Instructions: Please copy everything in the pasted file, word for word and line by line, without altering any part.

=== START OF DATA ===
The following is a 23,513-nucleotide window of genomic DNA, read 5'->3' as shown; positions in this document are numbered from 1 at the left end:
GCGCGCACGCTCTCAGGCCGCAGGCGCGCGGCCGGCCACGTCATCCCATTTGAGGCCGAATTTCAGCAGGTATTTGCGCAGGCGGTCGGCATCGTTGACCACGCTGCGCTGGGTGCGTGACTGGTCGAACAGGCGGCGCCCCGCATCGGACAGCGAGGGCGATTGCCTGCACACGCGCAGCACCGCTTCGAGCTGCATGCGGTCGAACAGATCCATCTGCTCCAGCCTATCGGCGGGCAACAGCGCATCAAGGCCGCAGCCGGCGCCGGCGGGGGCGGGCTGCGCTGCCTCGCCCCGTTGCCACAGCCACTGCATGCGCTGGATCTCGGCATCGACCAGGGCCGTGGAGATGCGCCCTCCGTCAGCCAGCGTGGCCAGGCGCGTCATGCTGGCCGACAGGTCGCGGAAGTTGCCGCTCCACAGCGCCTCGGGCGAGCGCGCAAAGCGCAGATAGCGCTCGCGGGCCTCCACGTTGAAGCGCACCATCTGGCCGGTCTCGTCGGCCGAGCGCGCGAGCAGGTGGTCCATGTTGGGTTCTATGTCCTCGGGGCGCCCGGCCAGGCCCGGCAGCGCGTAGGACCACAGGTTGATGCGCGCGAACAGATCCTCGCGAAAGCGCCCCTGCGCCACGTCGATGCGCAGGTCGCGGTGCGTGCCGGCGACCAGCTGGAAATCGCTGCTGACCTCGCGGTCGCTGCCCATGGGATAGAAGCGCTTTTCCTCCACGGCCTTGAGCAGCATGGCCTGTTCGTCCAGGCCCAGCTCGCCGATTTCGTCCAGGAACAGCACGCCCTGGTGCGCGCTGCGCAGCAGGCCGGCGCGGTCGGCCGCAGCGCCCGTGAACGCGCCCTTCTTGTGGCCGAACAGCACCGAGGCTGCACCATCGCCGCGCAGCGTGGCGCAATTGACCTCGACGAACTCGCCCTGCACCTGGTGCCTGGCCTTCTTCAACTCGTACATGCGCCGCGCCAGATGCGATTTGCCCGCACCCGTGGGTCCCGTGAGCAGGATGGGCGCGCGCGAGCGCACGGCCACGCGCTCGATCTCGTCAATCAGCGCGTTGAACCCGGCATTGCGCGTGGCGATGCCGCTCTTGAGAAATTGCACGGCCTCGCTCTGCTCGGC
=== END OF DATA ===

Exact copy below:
The following is a 23,513-nucleotide window of genomic DNA, read 5'->3' as shown; positions in this document are numbered from 1 at the left end:
GCGCGCACGCTCTCAGGCCGCAGGCGCGCGGCCGGCCACGTCATCCCATTTGAGGCCGAATTTCAGCAGGTATTTGCGCAGGCGGTCGGCATCGTTGACCACGCTGCGCTGGGTGCGTGACTGGTCGAACAGGCGGCGCCCCGCATCGGACAGCGAGGGCGATTGCCTGCACACGCGCAGCACCGCTTCGAGCTGCATGCGGTCGAACAGATCCATCTGCTCCAGCCTATCGGCGGGCAACAGCGCATCAAGGCCGCAGCCGGCGCCGGCGGGGGCGGGCTGCGCTGCCTCGCCCCGTTGCCACAGCCACTGCATGCGCTGGATCTCGGCATCGACCAGGGCCGTGGAGATGCGCCCTCCGTCAGCCAGCGTGGCCAGGCGCGTCATGCTGGCCGACAGGTCGCGGAAGTTGCCGCTCCACAGCGCCTCGGGCGAGCGCGCAAAGCGCAGATAGCGCTCGCGGGCCTCCACGTTGAAGCGCACCATCTGGCCGGTCTCGTCGGCCGAGCGCGCGAGCAGGTGGTCCATGTTGGGTTCTATGTCCTCGGGGCGCCCGGCCAGGCCCGGCAGCGCGTAGGACCACAGGTTGATGCGCGCGAACAGATCCTCGCGAAAGCGCCCCTGCGCCACGTCGATGCGCAGGTCGCGGTGCGTGCCGGCGACCAGCTGGAAATCGCTGCTGACCTCGCGGTCGCTGCCCATGGGATAGAAGCGCTTTTCCTCCACGGCCTTGAGCAGCATGGCCTGTTCGTCCAGGCCCAGCTCGCCGATTTCGTCCAGGAACAGCACGCCCTGGTGCGCGCTGCGCAGCAGGCCGGCGCGGTCGGCCGCAGCGCCCGTGAACGCGCCCTTCTTGTGGCCGAACAGCACCGAGGCTGCACCATCGCCGCGCAGCGTGGCGCAATTGACCTCGACGAACTCGCCCTGCACCTGGTGCCTGGCCTTCTTCAACTCGTACATGCGCCGCGCCAGATGCGATTTGCCCGCACCCGTGGGTCCCGTGAGCAGGATGGGCGCGCGCGAGCGCACGGCCACGCGCTCGATCTCGTCAATCAGCGCGTTGAACCCGGCATTGCGCGTGGCGATGCCGCTCTTGAGAAATTGCACGGCCTCGCTCTGCTCGGC